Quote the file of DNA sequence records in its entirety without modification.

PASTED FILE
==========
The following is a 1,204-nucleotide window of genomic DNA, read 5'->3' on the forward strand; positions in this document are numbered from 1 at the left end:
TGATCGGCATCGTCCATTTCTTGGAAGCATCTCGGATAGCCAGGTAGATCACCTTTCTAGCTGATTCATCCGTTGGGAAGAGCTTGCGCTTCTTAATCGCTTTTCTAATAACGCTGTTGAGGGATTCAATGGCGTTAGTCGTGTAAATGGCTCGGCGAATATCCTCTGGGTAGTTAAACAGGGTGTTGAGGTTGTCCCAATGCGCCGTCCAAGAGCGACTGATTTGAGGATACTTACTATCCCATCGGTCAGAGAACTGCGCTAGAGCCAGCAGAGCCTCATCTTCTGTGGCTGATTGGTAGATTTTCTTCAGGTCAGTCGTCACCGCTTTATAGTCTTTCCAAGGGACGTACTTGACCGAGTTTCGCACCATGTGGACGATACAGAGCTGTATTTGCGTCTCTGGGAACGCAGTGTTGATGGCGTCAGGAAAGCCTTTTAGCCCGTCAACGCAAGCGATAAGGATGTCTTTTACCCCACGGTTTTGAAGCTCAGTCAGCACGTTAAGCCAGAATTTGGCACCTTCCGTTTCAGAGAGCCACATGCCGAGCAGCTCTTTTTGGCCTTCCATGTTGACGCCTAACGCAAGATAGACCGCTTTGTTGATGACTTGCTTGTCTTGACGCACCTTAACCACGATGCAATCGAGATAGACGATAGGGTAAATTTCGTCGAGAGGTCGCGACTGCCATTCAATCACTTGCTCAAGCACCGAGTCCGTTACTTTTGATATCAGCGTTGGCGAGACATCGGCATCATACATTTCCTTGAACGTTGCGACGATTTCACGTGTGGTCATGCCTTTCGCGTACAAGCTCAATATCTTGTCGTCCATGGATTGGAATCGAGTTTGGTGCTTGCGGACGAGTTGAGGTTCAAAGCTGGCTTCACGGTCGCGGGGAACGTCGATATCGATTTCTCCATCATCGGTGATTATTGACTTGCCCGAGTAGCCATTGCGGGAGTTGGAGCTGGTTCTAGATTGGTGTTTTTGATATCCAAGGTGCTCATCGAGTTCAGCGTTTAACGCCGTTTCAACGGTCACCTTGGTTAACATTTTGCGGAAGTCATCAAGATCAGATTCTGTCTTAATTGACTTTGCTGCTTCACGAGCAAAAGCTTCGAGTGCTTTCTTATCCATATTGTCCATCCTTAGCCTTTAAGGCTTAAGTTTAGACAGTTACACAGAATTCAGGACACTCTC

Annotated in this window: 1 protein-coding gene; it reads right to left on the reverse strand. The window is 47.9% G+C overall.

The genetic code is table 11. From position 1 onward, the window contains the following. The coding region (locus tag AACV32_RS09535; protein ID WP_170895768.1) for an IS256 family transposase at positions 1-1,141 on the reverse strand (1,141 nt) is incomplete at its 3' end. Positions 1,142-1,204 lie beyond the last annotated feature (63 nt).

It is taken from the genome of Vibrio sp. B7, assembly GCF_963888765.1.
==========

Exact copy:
The following is a 1,204-nucleotide window of genomic DNA, read 5'->3' on the forward strand; positions in this document are numbered from 1 at the left end:
TGATCGGCATCGTCCATTTCTTGGAAGCATCTCGGATAGCCAGGTAGATCACCTTTCTAGCTGATTCATCCGTTGGGAAGAGCTTGCGCTTCTTAATCGCTTTTCTAATAACGCTGTTGAGGGATTCAATGGCGTTAGTCGTGTAAATGGCTCGGCGAATATCCTCTGGGTAGTTAAACAGGGTGTTGAGGTTGTCCCAATGCGCCGTCCAAGAGCGACTGATTTGAGGATACTTACTATCCCATCGGTCAGAGAACTGCGCTAGAGCCAGCAGAGCCTCATCTTCTGTGGCTGATTGGTAGATTTTCTTCAGGTCAGTCGTCACCGCTTTATAGTCTTTCCAAGGGACGTACTTGACCGAGTTTCGCACCATGTGGACGATACAGAGCTGTATTTGCGTCTCTGGGAACGCAGTGTTGATGGCGTCAGGAAAGCCTTTTAGCCCGTCAACGCAAGCGATAAGGATGTCTTTTACCCCACGGTTTTGAAGCTCAGTCAGCACGTTAAGCCAGAATTTGGCACCTTCCGTTTCAGAGAGCCACATGCCGAGCAGCTCTTTTTGGCCTTCCATGTTGACGCCTAACGCAAGATAGACCGCTTTGTTGATGACTTGCTTGTCTTGACGCACCTTAACCACGATGCAATCGAGATAGACGATAGGGTAAATTTCGTCGAGAGGTCGCGACTGCCATTCAATCACTTGCTCAAGCACCGAGTCCGTTACTTTTGATATCAGCGTTGGCGAGACATCGGCATCATACATTTCCTTGAACGTTGCGACGATTTCACGTGTGGTCATGCCTTTCGCGTACAAGCTCAATATCTTGTCGTCCATGGATTGGAATCGAGTTTGGTGCTTGCGGACGAGTTGAGGTTCAAAGCTGGCTTCACGGTCGCGGGGAACGTCGATATCGATTTCTCCATCATCGGTGATTATTGACTTGCCCGAGTAGCCATTGCGGGAGTTGGAGCTGGTTCTAGATTGGTGTTTTTGATATCCAAGGTGCTCATCGAGTTCAGCGTTTAACGCCGTTTCAACGGTCACCTTGGTTAACATTTTGCGGAAGTCATCAAGATCAGATTCTGTCTTAATTGACTTTGCTGCTTCACGAGCAAAAGCTTCGAGTGCTTTCTTATCCATATTGTCCATCCTTAGCCTTTAAGGCTTAAGTTTAGACAGTTACACAGAATTCAGGACACTCTC

Annotated in this window: 1 protein-coding gene; it reads right to left on the reverse strand. The window is 47.9% G+C overall.

The genetic code is table 11. From position 1 onward, the window contains the following. The coding region (locus tag AACV32_RS09535; protein ID WP_170895768.1) for an IS256 family transposase at positions 1-1,141 on the reverse strand (1,141 nt) is incomplete at its 3' end. Positions 1,142-1,204 lie beyond the last annotated feature (63 nt).

It is taken from the genome of Vibrio sp. B7, assembly GCF_963888765.1.